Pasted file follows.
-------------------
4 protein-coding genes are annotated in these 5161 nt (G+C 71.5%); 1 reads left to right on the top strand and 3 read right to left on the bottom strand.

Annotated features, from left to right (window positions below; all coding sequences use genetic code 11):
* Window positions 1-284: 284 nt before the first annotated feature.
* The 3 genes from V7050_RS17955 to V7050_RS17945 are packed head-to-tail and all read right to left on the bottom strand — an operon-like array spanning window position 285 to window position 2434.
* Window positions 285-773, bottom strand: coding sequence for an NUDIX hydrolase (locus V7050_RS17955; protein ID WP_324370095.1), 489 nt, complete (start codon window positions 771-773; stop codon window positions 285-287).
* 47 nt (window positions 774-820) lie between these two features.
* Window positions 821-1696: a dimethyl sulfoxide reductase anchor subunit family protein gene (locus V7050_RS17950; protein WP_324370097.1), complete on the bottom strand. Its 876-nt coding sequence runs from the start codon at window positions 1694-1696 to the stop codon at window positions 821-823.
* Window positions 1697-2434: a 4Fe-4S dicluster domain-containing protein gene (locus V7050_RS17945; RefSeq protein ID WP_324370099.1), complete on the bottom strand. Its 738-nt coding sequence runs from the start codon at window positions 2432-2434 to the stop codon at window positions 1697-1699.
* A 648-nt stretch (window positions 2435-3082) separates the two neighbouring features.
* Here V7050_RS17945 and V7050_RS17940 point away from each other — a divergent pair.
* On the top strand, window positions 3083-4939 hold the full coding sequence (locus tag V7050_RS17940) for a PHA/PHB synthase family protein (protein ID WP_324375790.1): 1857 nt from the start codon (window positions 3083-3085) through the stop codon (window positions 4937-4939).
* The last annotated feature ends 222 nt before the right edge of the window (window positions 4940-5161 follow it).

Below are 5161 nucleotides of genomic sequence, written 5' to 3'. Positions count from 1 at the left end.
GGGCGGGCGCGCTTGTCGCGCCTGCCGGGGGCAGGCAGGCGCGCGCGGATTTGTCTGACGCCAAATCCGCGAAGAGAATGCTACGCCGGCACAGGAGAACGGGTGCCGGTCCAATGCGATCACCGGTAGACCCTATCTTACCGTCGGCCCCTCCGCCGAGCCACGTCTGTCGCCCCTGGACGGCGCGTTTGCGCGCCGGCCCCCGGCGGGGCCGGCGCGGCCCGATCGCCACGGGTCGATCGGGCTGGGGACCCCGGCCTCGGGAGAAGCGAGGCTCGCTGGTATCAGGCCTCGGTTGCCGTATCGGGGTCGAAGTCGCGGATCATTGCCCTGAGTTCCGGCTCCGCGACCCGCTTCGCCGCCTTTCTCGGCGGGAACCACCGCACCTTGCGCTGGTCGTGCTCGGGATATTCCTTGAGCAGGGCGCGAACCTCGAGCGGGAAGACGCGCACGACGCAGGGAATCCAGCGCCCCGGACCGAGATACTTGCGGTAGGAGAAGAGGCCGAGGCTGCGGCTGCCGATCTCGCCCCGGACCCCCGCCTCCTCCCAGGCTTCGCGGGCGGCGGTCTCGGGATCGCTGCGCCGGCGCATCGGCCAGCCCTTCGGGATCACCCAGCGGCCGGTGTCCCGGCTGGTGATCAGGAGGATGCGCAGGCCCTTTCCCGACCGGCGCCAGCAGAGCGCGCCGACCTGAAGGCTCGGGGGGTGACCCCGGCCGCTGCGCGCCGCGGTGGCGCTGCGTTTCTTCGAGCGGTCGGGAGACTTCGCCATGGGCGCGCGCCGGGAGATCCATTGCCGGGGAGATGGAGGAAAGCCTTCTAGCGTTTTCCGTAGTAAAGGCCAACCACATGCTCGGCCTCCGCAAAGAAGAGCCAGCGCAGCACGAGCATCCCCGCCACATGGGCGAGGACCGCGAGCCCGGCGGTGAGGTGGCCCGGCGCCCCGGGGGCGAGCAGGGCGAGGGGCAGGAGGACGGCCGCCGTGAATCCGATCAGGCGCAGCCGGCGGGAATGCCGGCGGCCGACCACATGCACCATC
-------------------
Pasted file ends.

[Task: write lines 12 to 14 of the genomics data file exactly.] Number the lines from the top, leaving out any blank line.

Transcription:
* The last annotated feature ends 222 nt before the right edge of the window (window positions 4940-5161 follow it).

Below are 5161 nucleotides of genomic sequence, written 5' to 3'. Positions count from 1 at the left end.
GGGCGGGCGCGCTTGTCGCGCCTGCCGGGGGCAGGCAGGCGCGCGCGGATTTGTCTGACGCCAAATCCGCGAAGAGAATGCTACGCCGGCACAGGAGAACGGGTGCCGGTCCAATGCGATCACCGGTAGACCCTATCTTACCGTCGGCCCCTCCGCCGAGCCACGTCTGTCGCCCCTGGACGGCGCGTTTGCGCGCCGGCCCCCGGCGGGGCCGGCGCGGCCCGATCGCCACGGGTCGATCGGGCTGGGGACCCCGGCCTCGGGAGAAGCGAGGCTCGCTGGTATCAGGCCTCGGTTGCCGTATCGGGGTCGAAGTCGCGGATCATTGCCCTGAGTTCCGGCTCCGCGACCCGCTTCGCCGCCTTTCTCGGCGGGAACCACCGCACCTTGCGCTGGTCGTGCTCGGGATATTCCTTGAGCAGGGCGCGAACCTCGAGCGGGAAGACGCGCACGACGCAGGGAATCCAGCGCCCCGGACCGAGATACTTGCGGTAGGAGAAGAGGCCGAGGCTGCGGCTGCCGATCTCGCCCCGGACCCCCGCCTCCTCCCAGGCTTCGCGGGCGGCGGTCTCGGGATCGCTGCGCCGGCGCATCGGCCAGCCCTTCGGGATCACCCAGCGGCCGGTGTCCCGGCTGGTGATCAGGAGGATGCGCAGGCCCTTTCCCGACCGGCGCCAGCAGAGCGCGCCGACCTGAAGGCTCGGGGGGTGACCCCGGCCGCTGCGCGCCGCGGTGGCGCTGCGTTTCTTCGAGCGGTCGGGAGACTTCGCCATGGGCGCGCGCCGGGAGATCCATTGCCGGGGAGATGGAGGAAAGCCTTCTAGCGTTTTCCGTAGTAAAGGCCAACCACATGCTCGGCCTCCGCAAAGAAGAGCCAGCGCAGCACGAGCATCCCCGCCACATGGGCGAGGACCGCGAGCCCGGCGGTGAGGTGGCCCGGCGCCCCGGGGGCGAGCAGGGCGAGGGGCAGGAGGACGGCCGCCGTGAATCCGATCAGGCGCAGCCGGCGGGAATGCCGGCGGCCGACCACATGCACCATC